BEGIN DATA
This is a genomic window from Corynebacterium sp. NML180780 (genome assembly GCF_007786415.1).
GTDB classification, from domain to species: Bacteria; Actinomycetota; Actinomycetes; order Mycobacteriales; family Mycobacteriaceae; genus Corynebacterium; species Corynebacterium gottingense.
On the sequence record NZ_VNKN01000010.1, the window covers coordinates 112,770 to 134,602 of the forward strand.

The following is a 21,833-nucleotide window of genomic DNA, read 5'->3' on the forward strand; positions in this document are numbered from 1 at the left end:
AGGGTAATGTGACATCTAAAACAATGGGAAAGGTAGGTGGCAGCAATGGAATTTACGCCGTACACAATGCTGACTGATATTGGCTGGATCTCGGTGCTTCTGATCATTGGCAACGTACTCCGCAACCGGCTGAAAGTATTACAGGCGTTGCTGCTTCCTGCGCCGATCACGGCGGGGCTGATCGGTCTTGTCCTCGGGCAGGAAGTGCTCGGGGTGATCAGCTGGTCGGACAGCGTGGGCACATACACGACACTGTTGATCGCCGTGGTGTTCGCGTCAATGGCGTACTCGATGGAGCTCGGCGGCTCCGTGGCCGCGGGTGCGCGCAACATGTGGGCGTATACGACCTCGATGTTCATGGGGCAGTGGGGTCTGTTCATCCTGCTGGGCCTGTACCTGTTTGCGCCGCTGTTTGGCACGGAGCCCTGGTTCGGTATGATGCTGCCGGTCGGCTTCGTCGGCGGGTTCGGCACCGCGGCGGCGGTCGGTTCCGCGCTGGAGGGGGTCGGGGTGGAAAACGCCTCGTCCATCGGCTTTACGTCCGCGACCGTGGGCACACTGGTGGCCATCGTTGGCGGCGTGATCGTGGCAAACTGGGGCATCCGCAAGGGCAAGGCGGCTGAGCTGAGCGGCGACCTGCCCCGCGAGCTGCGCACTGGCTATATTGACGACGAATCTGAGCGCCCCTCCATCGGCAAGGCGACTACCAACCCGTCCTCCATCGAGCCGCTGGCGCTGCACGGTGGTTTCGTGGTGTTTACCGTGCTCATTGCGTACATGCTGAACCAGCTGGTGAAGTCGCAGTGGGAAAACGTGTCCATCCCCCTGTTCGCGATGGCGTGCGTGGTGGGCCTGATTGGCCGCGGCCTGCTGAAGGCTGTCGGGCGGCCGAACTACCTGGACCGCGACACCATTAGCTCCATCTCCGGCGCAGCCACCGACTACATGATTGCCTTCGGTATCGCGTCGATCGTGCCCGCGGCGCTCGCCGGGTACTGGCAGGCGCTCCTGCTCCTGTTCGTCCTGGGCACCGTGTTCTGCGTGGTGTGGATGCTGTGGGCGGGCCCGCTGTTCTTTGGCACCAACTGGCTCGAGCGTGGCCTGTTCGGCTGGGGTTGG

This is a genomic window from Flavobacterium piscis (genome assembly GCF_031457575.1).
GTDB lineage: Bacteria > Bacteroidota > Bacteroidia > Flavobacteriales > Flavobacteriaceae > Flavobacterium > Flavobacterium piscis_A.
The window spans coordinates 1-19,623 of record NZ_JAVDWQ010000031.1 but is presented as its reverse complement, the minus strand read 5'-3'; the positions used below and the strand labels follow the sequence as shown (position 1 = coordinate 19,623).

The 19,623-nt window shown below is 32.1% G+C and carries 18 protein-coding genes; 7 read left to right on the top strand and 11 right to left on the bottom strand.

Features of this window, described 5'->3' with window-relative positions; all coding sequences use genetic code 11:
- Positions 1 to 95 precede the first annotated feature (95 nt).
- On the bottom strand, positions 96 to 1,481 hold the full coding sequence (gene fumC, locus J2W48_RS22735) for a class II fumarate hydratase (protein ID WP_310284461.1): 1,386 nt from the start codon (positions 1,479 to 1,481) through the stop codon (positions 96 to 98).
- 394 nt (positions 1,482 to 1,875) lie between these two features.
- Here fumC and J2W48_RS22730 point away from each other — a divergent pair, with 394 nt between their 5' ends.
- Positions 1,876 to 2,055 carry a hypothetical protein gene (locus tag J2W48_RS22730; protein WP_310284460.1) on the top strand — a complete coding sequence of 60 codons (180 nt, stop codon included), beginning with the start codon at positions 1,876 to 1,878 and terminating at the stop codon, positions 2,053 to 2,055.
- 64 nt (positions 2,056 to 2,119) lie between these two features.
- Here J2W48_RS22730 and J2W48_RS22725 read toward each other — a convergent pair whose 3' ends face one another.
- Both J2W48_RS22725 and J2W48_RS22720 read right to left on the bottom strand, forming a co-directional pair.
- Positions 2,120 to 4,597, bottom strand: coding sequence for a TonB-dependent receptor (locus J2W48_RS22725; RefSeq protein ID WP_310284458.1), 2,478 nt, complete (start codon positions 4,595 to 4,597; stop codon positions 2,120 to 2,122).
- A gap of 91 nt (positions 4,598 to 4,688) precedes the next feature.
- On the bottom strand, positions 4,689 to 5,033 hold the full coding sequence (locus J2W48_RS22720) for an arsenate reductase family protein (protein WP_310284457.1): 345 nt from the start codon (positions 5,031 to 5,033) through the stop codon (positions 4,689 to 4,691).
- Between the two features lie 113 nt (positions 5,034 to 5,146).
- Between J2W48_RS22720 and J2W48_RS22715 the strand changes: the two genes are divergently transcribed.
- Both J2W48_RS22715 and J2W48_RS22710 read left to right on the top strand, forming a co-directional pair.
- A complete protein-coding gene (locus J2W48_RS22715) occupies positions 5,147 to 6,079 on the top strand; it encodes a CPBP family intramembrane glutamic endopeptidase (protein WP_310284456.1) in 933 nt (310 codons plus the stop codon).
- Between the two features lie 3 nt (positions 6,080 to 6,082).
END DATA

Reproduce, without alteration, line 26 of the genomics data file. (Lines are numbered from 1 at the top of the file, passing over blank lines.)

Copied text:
- Between the two features lie 3 nt (positions 6,080 to 6,082).